So there's plenty of room for disagreement.  Much of it is in the day-on-day working lives of educators.  But that talk is complicated.  So movers-and-shakers need followers who can curtail it.  They staff and prime media for asking simple questions and highlighting manageable answers.  All is contained behind a narrow window.  The controllers and the media they capture, present themselves as heroes, speaking for us all.  Followers feel free to argue, but they find little to argue about.

A leadership with any credibility depends on a liberated following.  And that needs a bigger window.  Credibility then depends less on what is claimed and more on the sense that citizenship makes of it.  History finds plenty of celebrated leaders with feet of clay, charging up blind alleys, and engineering catastrophic consequences.  Who better to push at the limits of their entrapments than educators and their students?  They all have plenty to argue about.



The plenty to argue about includes facts, attributions and purposes.  The facts are what people can find, observe and believe.  They are truths whether anybody believes them or not, and they belong to everybody.  Meanings are the significances that people attribute to facts.  They are interpretations, can divide people and usually do.  Purposes are what people mean to do about this.  They are based on the facts they find and the attributions they attach.  Angry exchanges can gather around what is a fact, what is opinion, and how much of that is prejudice, snobbery or racism.  People can jump in to talk at any level in those three-story exchanges.  But a careful approach would make facts, attributions and purposes the stuff of what philosophers of education call reflection.

Reflection makes room for disagreement.  And the outcomes depend less on leadership than on followership.  The triad's proposals and Buckingham's claims matter less than what people find, what they attribute, and what they do about it.  Some of that reflection looks for monetary returns on mercenary investments.  These are the distinct interests of shareholders.  Others look for social returns on investment in families, community and well-being.  These are the different interests of stakeholders.  There's no guarantee here of follower support for what the great and good want to do with their systems, their establishments and their institutions.

This reflection is on facts, attributions and purposes engaged by shareholder and stakeholder interests,  There's plenty for some to value and others to dismiss.  I had some contact with Buckingham's education research unit.  An issue is whether big data, framed by economics, might be missing something.  The argument is about whether more is going on in stakeholder experience.  If there is it would need a research tool such as ethnography to pick it up.  I can't say I got anywhere with that suggestion.  It seems that arms-length data speaks for as much as some want to hear.  The disagreements were, at times, heated.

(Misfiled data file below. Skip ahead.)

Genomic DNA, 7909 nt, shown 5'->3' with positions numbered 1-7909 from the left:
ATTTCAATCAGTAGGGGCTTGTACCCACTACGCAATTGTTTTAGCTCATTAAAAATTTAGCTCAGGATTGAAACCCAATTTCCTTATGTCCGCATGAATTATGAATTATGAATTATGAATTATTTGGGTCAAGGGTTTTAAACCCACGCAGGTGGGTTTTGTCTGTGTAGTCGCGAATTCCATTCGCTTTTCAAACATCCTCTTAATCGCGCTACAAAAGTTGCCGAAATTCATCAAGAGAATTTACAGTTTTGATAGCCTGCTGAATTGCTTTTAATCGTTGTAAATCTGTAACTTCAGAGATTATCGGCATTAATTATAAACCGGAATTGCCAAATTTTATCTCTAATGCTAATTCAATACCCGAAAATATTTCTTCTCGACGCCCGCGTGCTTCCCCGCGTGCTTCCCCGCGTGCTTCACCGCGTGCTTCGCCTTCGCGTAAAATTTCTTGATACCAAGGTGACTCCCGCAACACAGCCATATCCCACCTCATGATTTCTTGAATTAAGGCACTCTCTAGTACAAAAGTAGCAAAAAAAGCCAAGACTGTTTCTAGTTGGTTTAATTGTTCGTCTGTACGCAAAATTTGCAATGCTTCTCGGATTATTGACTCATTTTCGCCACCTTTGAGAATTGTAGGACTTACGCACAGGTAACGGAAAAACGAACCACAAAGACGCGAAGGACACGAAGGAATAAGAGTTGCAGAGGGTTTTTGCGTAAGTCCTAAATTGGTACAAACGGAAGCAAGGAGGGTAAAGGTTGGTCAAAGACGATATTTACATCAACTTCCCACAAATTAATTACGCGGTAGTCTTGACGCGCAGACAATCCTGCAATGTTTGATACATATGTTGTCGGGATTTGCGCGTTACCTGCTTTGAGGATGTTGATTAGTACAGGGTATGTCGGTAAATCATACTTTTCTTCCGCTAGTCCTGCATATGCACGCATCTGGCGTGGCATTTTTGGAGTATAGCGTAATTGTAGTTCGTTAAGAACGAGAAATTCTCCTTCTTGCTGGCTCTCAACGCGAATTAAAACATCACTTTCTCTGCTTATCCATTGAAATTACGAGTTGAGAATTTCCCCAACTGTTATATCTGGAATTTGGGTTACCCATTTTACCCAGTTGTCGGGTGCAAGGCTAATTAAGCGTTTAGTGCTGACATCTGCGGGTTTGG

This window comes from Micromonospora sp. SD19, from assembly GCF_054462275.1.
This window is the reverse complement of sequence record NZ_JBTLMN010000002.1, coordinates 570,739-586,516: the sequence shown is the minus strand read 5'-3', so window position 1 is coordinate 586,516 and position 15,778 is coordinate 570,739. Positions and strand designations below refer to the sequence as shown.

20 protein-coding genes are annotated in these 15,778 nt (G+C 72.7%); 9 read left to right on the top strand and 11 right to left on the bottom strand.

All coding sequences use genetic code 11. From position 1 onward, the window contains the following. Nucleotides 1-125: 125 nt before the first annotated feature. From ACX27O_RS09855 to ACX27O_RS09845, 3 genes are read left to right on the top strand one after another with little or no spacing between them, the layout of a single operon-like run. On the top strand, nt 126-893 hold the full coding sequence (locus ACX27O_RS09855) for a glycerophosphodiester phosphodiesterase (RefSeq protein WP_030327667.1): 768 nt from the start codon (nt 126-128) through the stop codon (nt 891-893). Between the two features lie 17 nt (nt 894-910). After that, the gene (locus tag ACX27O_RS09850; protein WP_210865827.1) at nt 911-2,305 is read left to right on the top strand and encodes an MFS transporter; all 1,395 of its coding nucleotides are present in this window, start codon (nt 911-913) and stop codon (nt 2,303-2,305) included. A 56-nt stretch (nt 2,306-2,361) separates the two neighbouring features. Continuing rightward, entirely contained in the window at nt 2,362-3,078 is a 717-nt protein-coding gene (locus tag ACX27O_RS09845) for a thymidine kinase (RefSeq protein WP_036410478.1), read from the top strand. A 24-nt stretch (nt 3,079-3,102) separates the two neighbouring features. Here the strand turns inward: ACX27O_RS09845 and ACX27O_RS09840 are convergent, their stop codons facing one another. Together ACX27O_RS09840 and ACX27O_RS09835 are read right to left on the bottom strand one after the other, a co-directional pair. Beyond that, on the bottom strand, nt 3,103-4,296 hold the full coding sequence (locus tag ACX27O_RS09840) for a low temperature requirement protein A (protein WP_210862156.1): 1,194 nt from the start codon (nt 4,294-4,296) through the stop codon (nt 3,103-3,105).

It gets more complicated - reflection finds conflicts of interest.  What is done for some interests harms the interests of others.  So reflection must question whose interests any proposal serves.  This means students and their educators interrogating any manoeuvre for who gains and who loses.  These are equal-opportunity issues.  Dealing with them means recognising who is escaping scrutiny and where that leverage is anchored.  There might be a simple valuing of market forces, or the inevitability of competition, or the righteousness of private property, or the nod of some guru - but in a fair society none of that will do.

The maneuvering, evading and muddying of various interests load educators with what might well have reached a tired-and-defeated level.  But It hasn't and I see no sign that it will.  On the contrary, resistance to arbitrary control is strengthening on a daily basis - among families, local authorities and educators.  There's a lot to disagree about in education.  And the argument ain't over yet.


There is no shortage of credible sources on what is proving useful and sustainable in all of this.  Together they find a focused and self-consistent answer to each of the questions posed above...

                         THE LOAD                                THE FOCUS

                        the priorities               ...are for well-being

                        the lessons                 ...are for finding who & what can be believed

                        the methods               ...are for firing up

                        the outcomes             ...are for critical thinking

                        the interests               ...are for stakeholders

                        the transfers              ...are for local relevance

                        the institutions          ...are enablers

                        the strategies            ...are for learning to learn

                        the services               ...are for shared social needs

                        the presentations     ...are for learning from mistakes 

This is thought-and-feeling.  Yet it is clear enough and consistent enough to rule out the possibility of seeing education as commodity, or school as marketplace, or student as consumer.

But there's a lot for students, their educators and their stakeholders to learn.  And experience is finding that there's more to be learned from acknowledging failure than from vaunting success.  That capacity, for making good use of bad news, is undervalued.  A changing world requires the great-and-good to both learn and unlearn.  Listening to students, their educators and their stakeholders will help.

All of the players mentioned here are facing existential consequence of accelerating rates of change.  The faster the acceleration the greater the relevance of coherent and focussed thought-and-feeling.  And the faster the acceleration the more urgent is the need to engage citizens in that informed reflection. 

I don't know what the Buckingham-based trio can make of this.  Do you?  After all, there's a lot to disagree about in education. 


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Dr Bill Law FRSA